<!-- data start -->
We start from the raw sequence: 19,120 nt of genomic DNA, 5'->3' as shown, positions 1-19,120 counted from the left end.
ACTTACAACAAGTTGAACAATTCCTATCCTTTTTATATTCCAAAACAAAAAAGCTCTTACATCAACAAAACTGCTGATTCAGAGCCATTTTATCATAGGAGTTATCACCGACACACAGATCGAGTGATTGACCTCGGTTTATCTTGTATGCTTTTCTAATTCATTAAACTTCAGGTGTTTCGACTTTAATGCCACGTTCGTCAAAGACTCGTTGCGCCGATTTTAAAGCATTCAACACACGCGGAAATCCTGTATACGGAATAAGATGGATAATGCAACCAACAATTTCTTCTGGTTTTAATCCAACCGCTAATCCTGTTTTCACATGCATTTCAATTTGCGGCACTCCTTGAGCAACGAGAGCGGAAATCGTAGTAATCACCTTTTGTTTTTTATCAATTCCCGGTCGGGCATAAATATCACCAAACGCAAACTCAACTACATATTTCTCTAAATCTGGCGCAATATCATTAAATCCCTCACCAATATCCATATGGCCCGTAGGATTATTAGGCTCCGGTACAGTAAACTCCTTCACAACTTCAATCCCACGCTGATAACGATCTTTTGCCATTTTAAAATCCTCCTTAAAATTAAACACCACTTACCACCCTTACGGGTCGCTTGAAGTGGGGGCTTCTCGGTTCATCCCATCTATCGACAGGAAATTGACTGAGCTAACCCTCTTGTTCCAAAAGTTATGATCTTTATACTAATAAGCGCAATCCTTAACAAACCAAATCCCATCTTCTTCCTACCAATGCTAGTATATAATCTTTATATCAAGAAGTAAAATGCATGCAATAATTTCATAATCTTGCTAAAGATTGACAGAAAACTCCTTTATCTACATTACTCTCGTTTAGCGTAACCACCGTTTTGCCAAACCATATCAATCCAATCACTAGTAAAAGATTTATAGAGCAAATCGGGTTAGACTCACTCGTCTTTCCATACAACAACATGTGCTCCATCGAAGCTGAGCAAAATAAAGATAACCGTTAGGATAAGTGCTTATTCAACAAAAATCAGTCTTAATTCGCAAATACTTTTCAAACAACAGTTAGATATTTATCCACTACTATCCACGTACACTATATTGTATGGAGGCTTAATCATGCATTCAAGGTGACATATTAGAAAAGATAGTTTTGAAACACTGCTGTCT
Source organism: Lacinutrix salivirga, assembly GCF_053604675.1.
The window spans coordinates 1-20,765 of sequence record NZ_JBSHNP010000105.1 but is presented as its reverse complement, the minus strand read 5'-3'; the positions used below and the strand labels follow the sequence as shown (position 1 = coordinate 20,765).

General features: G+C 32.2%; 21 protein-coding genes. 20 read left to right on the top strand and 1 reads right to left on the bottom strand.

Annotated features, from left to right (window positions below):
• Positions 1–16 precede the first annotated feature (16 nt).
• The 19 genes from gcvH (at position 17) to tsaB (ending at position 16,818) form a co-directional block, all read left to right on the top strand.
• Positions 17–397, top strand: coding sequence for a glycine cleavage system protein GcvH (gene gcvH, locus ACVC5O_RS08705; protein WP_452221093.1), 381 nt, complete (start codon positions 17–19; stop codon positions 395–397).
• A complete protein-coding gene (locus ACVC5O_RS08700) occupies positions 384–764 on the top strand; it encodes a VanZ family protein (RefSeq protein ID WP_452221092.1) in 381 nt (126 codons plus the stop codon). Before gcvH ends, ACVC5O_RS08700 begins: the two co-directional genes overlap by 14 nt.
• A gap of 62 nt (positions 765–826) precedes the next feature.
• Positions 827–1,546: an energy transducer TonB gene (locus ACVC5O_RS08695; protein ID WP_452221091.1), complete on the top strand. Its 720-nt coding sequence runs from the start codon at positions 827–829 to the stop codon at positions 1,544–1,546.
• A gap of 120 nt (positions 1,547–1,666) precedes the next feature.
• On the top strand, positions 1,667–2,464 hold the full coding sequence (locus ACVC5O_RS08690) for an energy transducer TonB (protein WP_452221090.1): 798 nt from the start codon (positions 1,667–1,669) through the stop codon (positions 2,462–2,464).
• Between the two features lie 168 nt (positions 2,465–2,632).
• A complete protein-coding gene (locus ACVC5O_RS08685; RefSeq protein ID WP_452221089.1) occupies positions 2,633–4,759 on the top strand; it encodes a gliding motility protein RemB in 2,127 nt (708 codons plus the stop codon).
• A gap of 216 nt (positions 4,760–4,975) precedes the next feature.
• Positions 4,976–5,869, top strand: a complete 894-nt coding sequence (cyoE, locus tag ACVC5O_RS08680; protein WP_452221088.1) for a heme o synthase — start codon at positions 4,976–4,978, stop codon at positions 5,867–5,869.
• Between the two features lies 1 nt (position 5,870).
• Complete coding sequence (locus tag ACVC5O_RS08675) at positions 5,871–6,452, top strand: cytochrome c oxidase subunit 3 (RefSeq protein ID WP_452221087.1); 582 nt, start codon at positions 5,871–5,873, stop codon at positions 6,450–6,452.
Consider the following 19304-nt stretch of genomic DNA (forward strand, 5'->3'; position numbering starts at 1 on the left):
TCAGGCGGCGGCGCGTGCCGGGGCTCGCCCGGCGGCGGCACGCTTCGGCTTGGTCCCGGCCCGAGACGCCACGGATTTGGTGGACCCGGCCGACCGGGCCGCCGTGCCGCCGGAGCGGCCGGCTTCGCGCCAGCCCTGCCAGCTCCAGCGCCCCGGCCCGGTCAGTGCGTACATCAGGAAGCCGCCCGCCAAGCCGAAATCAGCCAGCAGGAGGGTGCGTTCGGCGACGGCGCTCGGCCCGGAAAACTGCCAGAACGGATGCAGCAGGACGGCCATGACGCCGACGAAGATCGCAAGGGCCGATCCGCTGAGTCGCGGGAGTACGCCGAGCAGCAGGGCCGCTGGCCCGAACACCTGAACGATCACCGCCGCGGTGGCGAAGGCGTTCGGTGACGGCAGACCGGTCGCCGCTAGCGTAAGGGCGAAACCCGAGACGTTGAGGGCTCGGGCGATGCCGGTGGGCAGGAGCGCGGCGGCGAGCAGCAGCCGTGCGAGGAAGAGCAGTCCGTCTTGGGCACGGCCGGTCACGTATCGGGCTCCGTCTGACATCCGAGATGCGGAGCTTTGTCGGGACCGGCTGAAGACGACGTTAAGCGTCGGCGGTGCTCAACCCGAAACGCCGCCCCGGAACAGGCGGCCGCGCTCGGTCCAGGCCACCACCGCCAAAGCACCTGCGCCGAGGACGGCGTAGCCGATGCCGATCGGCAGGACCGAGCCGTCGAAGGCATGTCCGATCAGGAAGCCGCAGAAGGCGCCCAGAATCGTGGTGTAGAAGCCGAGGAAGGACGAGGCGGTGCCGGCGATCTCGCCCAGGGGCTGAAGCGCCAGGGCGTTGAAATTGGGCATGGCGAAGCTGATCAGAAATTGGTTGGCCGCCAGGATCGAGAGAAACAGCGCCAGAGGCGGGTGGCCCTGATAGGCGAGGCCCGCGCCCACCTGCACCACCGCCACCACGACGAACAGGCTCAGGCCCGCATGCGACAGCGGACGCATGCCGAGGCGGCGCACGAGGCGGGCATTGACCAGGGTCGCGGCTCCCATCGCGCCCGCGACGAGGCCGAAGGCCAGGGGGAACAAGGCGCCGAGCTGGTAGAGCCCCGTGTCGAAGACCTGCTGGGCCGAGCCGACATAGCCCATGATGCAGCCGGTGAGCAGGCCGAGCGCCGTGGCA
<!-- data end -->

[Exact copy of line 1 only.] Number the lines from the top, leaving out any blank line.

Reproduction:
We start from the raw sequence: 19,120 nt of genomic DNA, 5'->3' as shown, positions 1-19,120 counted from the left end.